fear. Young soldiers like Clem Irvine, Earl Thompson and
Ray Knight are quoted. Earl, who visits a Dutch family
and falls asleep. His buddy wakes him up with the news
that they have to advance towards Groningen. And so the
liberators move on to end the war.
Sixty years after the liberation there are still many
people in Assen who can remember meeting the Canadians
as if it were yesterday. A picture of Assen on April
13th taken by Jan Otter and printed elsewhere in this
paper gives a good idea of the joy felt in front of the
town hall in Assen.
“Tulips 2005” is a fantastic initiative. It demonstrates
that commitment to peace and safety is timeless. The
in force, considering the many hotbeds across the world,
but Assen and Canada are inextricably bound up with each
Thank you all.
Dineke van As- Kleijwegt, Mayor of Assen
Soon we would be free again
Canadian Liberator Freeman of Deventer
Memories of the final year of war. Names and events:
Zutphen, Gorssel, de Schipbeek, de Gestapo-jail on the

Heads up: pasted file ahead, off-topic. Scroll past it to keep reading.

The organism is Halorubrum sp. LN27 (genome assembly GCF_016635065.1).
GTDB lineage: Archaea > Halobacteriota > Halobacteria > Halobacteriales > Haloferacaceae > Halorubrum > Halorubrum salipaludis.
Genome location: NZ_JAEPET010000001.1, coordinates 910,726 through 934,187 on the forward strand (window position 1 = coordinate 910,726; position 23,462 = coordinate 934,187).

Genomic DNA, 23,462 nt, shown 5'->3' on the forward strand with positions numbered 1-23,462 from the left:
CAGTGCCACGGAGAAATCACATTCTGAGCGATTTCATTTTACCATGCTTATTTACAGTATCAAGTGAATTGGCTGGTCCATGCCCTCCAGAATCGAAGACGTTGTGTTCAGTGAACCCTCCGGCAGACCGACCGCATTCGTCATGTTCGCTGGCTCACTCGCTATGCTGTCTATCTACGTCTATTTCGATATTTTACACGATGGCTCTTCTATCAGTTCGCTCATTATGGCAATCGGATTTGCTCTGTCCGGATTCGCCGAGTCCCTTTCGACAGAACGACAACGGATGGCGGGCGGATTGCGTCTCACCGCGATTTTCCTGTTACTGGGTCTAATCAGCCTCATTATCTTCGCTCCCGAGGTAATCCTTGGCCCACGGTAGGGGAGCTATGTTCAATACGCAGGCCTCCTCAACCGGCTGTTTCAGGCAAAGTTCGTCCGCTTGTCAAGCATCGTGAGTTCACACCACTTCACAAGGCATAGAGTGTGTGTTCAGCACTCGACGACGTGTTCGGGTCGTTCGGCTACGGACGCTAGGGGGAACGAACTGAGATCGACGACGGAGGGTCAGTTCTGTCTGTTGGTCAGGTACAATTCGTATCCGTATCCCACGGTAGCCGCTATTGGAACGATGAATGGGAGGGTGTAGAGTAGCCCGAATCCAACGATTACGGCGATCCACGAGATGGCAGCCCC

Oxerhof, Bahtmen, Colmschate, Lettele, Okkenbroek,
Diepenveen, Schalkhaar, the anti-tankcanal at
Brinkgreven, and finally the warm welcome in Deventer.
Many Dutch people remember the names of the men from the
General Ron Keeflers troups. All of them together they
gave us back one of the most precious gifts of life: Our
Deventer was liberated by the 7th Brigade from General
Gibson between April 7th and April 10th 1945. This
brigade was part of the third Canadian Division and
after the liberation moved eastwards along the River
IJssel to the North. On April 11th 1945, the first
Canadian Division (secretly transported to Holland from
Italy, where they fought a fierce battle) had to line
up. Their attack over the river IJssel between Gorssel